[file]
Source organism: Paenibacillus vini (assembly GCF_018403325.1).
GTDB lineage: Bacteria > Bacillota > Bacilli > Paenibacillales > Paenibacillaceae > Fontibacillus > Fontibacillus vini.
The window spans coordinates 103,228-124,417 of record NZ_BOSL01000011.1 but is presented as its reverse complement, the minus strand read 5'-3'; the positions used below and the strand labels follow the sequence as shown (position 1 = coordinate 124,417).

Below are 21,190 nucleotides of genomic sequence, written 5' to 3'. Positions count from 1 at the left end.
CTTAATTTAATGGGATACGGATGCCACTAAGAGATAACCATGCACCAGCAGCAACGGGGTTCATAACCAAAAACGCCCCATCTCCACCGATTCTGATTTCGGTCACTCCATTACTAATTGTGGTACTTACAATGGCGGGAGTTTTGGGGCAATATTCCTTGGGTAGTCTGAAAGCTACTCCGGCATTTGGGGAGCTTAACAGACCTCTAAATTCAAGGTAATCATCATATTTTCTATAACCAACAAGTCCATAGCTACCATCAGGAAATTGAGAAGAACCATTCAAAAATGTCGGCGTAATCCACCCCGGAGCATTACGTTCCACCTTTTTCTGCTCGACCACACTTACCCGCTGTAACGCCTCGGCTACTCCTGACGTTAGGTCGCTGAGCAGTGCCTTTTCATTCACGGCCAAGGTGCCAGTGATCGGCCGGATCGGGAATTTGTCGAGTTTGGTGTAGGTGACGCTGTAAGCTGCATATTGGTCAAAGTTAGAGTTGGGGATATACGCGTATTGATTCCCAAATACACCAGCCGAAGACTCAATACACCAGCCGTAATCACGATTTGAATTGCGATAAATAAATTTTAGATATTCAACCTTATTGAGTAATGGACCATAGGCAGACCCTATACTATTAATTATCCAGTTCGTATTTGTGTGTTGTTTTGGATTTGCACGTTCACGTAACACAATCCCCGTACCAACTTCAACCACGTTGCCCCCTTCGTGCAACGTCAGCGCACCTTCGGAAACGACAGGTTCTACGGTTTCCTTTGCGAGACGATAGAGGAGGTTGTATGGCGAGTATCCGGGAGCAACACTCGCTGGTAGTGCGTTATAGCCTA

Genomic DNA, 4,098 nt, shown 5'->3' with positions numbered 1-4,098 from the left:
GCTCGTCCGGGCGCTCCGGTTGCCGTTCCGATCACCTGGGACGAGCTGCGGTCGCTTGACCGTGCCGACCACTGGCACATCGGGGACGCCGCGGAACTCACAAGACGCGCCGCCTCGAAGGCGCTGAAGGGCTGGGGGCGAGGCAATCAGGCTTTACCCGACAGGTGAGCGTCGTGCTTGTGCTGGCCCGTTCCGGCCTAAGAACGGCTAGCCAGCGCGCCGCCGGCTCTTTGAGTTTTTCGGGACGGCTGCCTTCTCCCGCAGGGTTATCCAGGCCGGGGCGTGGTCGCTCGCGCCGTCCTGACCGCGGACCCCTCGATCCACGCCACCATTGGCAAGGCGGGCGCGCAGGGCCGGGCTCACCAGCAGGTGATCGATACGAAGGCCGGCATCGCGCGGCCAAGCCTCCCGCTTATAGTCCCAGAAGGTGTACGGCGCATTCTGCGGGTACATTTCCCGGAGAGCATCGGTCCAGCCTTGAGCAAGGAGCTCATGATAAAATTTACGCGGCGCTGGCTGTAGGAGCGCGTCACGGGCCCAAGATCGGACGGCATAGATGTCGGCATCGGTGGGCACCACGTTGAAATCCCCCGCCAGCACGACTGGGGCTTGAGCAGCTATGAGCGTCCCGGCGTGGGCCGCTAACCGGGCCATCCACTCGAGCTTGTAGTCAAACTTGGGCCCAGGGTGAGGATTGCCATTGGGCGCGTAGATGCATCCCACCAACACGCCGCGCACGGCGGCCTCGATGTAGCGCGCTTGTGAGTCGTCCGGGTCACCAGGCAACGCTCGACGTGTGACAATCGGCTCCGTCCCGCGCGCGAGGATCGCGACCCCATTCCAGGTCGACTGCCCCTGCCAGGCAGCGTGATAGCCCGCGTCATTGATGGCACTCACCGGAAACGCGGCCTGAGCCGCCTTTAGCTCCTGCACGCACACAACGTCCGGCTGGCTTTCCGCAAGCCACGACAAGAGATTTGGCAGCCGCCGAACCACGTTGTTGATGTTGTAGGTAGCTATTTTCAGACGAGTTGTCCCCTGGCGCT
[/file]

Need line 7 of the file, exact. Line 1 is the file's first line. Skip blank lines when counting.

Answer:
GCTCGTCCGGGCGCTCCGGTTGCCGTTCCGATCACCTGGGACGAGCTGCGGTCGCTTGACCGTGCCGACCACTGGCACATCGGGGACGCCGCGGAACTCACAAGACGCGCCGCCTCGAAGGCGCTGAAGGGCTGGGGGCGAGGCAATCAGGCTTTACCCGACAGGTGAGCGTCGTGCTTGTGCTGGCCCGTTCCGGCCTAAGAACGGCTAGCCAGCGCGCCGCCGGCTCTTTGAGTTTTTCGGGACGGCTGCCTTCTCCCGCAGGGTTATCCAGGCCGGGGCGTGGTCGCTCGCGCCGTCCTGACCGCGGACCCCTCGATCCACGCCACCATTGGCAAGGCGGGCGCGCAGGGCCGGGCTCACCAGCAGGTGATCGATACGAAGGCCGGCATCGCGCGGCCAAGCCTCCCGCTTATAGTCCCAGAAGGTGTACGGCGCATTCTGCGGGTACATTTCCCGGAGAGCATCGGTCCAGCCTTGAGCAAGGAGCTCATGATAAAATTTACGCGGCGCTGGCTGTAGGAGCGCGTCACGGGCCCAAGATCGGACGGCATAGATGTCGGCATCGGTGGGCACCACGTTGAAATCCCCCGCCAGCACGACTGGGGCTTGAGCAGCTATGAGCGTCCCGGCGTGGGCCGCTAACCGGGCCATCCACTCGAGCTTGTAGTCAAACTTGGGCCCAGGGTGAGGATTGCCATTGGGCGCGTAGATGCATCCCACCAACACGCCGCGCACGGCGGCCTCGATGTAGCGCGCTTGTGAGTCGTCCGGGTCACCAGGCAACGCTCGACGTGTGACAATCGGCTCCGTCCCGCGCGCGAGGATCGCGACCCCATTCCAGGTCGACTGCCCCTGCCAGGCAGCGTGATAGCCCGCGTCATTGATGGCACTCACCGGAAACGCGGCCTGAGCCGCCTTTAGCTCCTGCACGCACACAACGTCCGGCTGGCTTTCCGCAAGCCACGACAAGAGATTTGGCAGCCGCCGAACCACGTTGTTGATGTTGTAGGTAGCTATTTTCAGACGAGTTGTCCCCTGGCGCT